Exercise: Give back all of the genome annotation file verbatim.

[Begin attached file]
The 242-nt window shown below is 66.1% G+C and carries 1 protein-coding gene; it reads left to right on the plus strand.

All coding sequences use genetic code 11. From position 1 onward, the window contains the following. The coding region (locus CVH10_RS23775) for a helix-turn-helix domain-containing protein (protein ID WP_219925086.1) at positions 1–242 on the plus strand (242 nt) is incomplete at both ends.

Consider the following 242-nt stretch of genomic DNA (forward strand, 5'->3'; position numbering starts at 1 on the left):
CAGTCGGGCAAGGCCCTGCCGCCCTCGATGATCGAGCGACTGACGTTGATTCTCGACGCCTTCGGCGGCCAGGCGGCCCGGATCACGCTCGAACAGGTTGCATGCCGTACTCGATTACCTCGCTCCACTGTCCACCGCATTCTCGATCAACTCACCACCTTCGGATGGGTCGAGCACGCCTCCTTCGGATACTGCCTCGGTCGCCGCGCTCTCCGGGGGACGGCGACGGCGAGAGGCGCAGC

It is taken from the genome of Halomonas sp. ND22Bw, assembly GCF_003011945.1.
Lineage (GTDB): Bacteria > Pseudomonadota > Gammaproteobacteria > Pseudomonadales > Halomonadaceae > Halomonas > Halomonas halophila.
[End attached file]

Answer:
The 242-nt window shown below is 66.1% G+C and carries 1 protein-coding gene; it reads left to right on the plus strand.

All coding sequences use genetic code 11. From position 1 onward, the window contains the following. The coding region (locus CVH10_RS23775) for a helix-turn-helix domain-containing protein (protein ID WP_219925086.1) at positions 1–242 on the plus strand (242 nt) is incomplete at both ends.

Consider the following 242-nt stretch of genomic DNA (forward strand, 5'->3'; position numbering starts at 1 on the left):
CAGTCGGGCAAGGCCCTGCCGCCCTCGATGATCGAGCGACTGACGTTGATTCTCGACGCCTTCGGCGGCCAGGCGGCCCGGATCACGCTCGAACAGGTTGCATGCCGTACTCGATTACCTCGCTCCACTGTCCACCGCATTCTCGATCAACTCACCACCTTCGGATGGGTCGAGCACGCCTCCTTCGGATACTGCCTCGGTCGCCGCGCTCTCCGGGGGACGGCGACGGCGAGAGGCGCAGC

It is taken from the genome of Halomonas sp. ND22Bw, assembly GCF_003011945.1.
Lineage (GTDB): Bacteria > Pseudomonadota > Gammaproteobacteria > Pseudomonadales > Halomonadaceae > Halomonas > Halomonas halophila.